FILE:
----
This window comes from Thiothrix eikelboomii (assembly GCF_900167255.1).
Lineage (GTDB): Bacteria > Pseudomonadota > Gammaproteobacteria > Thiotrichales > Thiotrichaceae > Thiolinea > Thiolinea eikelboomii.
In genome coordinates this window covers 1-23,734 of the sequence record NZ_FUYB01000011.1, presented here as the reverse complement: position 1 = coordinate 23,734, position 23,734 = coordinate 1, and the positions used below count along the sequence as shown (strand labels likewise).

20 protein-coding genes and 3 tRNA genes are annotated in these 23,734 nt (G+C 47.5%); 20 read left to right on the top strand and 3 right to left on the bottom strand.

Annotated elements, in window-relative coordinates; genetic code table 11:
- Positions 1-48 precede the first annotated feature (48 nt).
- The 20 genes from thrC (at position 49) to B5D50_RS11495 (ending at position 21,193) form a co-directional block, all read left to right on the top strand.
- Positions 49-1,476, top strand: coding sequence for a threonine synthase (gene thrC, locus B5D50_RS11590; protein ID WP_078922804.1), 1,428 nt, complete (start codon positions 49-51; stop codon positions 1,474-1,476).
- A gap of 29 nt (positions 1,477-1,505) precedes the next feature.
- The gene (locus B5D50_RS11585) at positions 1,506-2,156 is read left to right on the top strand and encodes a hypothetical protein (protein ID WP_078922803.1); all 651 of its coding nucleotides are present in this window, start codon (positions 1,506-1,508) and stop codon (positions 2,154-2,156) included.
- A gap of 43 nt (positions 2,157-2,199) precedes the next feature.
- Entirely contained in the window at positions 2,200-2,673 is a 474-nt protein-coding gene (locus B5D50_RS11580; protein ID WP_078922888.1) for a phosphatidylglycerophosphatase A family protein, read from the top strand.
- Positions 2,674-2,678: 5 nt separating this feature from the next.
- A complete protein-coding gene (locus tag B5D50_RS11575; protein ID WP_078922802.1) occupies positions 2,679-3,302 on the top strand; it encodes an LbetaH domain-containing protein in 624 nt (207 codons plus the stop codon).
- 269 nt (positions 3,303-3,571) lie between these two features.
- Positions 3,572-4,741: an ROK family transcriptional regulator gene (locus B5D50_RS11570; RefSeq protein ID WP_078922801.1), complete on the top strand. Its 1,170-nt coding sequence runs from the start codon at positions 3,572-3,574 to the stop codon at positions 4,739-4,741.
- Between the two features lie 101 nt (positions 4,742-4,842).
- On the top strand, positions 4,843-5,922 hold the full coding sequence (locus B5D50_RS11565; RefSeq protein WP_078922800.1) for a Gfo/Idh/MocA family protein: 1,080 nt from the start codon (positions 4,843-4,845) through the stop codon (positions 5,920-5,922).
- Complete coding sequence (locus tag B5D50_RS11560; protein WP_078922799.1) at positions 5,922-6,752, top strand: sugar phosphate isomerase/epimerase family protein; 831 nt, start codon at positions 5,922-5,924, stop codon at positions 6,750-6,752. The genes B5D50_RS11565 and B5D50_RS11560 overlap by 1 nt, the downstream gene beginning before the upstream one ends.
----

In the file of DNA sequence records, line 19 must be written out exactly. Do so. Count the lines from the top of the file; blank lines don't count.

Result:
- Complete coding sequence (locus tag B5D50_RS11560; protein WP_078922799.1) at positions 5,922-6,752, top strand: sugar phosphate isomerase/epimerase family protein; 831 nt, start codon at positions 5,922-5,924, stop codon at positions 6,750-6,752. The genes B5D50_RS11565 and B5D50_RS11560 overlap by 1 nt, the downstream gene beginning before the upstream one ends.